Charles Norman Carpenter's mate Loyalist (detained) Settled Tahiti Captured, tried, acquitted
Thomas McIntosh Carpenter's mate Loyalist (detained) Settled Tahiti Captured, tried, acquitted
Lawrence Lebogue Sailmaker Loyalist Open boat voyage Safe return
Charles Churchill Master-at-arms Mutineer Settled Tahiti Murdered in Tahiti, c. 1790
Joseph Coleman Armourer Loyalist (detained) Settled Tahiti Captured, tried, acquitted
John Samuel Captain's clerk Loyalist Open boat voyage Safe return
John Smith Captain's servant Loyalist Open boat voyage Safe return
Henry Hillbrant Cooper Mutineer Settled Tahiti Captured, drowned on Pandora
Thomas Hall Cook Loyalist Open boat voyage Died in Batavia, 1789
Robert Lamb Butcher Loyalist Open boat voyage Died in Batavia, 1789
William Muspratt Assistant cook Mutineer Settled Tahiti Captured, convicted, pardoned
Thomas Burkett Able seaman Mutineer Settled Tahiti Captured, convicted, executed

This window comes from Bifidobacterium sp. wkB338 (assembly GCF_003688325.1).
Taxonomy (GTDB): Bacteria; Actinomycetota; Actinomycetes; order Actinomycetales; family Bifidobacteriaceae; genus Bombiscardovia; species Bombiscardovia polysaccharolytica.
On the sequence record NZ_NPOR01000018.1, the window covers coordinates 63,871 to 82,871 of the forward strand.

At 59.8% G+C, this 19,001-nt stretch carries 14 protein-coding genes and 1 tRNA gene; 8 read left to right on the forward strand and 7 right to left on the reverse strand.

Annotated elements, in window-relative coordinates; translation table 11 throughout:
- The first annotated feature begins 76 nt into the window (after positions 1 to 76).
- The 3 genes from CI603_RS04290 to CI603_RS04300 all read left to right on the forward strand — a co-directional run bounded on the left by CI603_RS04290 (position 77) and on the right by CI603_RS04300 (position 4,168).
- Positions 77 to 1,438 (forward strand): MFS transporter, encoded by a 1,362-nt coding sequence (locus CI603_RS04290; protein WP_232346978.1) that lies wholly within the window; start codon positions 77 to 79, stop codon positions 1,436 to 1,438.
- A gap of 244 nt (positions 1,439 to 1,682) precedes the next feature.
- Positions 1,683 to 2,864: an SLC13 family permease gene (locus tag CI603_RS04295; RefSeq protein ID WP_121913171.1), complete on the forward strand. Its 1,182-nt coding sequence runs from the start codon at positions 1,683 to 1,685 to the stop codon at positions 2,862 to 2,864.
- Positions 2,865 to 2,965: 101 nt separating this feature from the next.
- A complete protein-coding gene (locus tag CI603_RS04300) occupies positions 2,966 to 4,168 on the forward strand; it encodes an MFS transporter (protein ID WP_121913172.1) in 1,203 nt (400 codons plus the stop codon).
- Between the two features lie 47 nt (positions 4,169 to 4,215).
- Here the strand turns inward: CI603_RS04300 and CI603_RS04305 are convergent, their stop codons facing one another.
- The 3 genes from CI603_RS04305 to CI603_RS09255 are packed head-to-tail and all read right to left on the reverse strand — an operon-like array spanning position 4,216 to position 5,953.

Michael Byrne (or "Byrn") Able seaman – musician Loyalist (detained) Settled Tahiti Captured, tried, acquitted
Thomas Ellison Able seaman Mutineer Settled Tahiti Captured, convicted, executed
William McCoy (or "McKoy") Able seaman Mutineer Sailed to Pitcairn Died on Pitcairn, c. 1796
Isaac Martin Able seaman Mutineer Sailed to Pitcairn Murdered on Pitcairn, 1793
John Millward Able seaman Mutineer Settled Tahiti Captured, convicted, executed
Matthew Quintal Able seaman Mutineer Sailed to Pitcairn Murdered on Pitcairn, 1797
Richard Skinner Able seaman Mutineer Settled Tahiti Captured, drowned on Pandora
John Adams ("Alexander Smith") Able seaman Mutineer Sailed to Pitcairn Died on Pitcairn, 1829
John Sumner Able seaman Mutineer Settled Tahiti Captured, drowned on Pandora